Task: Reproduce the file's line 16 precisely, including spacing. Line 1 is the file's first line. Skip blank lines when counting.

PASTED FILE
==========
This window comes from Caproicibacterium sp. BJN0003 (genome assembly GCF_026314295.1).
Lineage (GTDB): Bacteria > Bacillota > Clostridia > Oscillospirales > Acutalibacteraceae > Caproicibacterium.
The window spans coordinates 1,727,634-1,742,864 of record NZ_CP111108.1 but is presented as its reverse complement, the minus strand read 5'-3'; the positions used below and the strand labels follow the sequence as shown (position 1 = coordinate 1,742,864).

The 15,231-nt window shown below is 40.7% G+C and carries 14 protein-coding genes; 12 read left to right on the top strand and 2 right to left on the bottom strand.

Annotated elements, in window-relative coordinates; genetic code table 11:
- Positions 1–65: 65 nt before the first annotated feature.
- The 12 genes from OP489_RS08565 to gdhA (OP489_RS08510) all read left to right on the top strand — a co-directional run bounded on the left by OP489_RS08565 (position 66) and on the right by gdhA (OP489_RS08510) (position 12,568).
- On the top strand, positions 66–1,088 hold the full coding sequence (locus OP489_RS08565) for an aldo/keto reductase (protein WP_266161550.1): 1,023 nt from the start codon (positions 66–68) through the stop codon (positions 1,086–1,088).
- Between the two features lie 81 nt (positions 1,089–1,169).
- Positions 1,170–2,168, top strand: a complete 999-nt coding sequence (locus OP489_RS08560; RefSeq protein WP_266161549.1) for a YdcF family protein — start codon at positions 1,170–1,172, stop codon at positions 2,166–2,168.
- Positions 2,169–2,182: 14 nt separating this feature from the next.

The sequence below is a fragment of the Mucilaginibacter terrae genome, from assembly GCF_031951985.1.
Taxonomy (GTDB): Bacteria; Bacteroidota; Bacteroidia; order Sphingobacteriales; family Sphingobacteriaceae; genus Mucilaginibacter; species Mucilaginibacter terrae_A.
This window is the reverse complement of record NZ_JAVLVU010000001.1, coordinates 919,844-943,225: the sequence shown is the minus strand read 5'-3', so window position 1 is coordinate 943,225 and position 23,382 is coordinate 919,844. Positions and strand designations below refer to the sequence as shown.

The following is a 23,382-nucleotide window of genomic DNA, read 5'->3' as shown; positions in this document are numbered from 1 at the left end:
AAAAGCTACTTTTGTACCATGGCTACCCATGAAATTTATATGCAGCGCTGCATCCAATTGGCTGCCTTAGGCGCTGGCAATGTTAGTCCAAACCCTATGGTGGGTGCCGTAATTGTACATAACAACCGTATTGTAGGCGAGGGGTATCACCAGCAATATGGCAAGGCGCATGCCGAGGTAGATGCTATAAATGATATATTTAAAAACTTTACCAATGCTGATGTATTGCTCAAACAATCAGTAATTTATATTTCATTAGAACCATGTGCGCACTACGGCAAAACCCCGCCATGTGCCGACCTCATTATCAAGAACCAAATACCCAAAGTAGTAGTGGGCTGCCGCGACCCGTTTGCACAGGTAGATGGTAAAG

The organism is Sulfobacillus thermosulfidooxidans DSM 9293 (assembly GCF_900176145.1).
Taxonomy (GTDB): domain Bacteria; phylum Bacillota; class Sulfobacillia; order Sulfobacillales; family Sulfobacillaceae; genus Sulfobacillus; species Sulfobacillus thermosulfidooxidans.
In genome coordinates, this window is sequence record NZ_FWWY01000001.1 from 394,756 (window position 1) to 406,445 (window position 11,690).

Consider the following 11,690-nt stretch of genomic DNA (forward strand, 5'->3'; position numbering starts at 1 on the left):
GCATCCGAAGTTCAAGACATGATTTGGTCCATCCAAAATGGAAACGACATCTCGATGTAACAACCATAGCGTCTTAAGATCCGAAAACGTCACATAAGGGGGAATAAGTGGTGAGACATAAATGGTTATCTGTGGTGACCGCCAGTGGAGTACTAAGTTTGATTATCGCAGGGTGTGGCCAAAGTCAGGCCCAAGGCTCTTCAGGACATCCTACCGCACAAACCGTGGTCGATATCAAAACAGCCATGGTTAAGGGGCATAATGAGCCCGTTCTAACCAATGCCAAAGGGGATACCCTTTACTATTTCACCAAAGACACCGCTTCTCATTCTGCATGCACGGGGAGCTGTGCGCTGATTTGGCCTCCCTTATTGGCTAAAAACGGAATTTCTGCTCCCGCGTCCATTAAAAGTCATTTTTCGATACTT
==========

AAAAGCTACTTTTGTACCATGGCTACCCATGAAATTTATATGCAGCGCTGCATCCAATTGGCTGCCTTAGGCGCTGGCAATGTTAGTCCAAACCCTATGGTGGGTGCCGTAATTGTACATAACAACCGTATTGTAGGCGAGGGGTATCACCAGCAATATGGCAAGGCGCATGCCGAGGTAGATGCTATAAATGATATATTTAAAAACTTTACCAATGCTGATGTATTGCTCAAACAATCAGTAATTTATATTTCATTAGAACCATGTGCGCACTACGGCAAAACCCCGCCATGTGCCGACCTCATTATCAAGAACCAAATACCCAAAGTAGTAGTGGGCTGCCGCGACCCGTTTGCACAGGTAGATGGTAAAG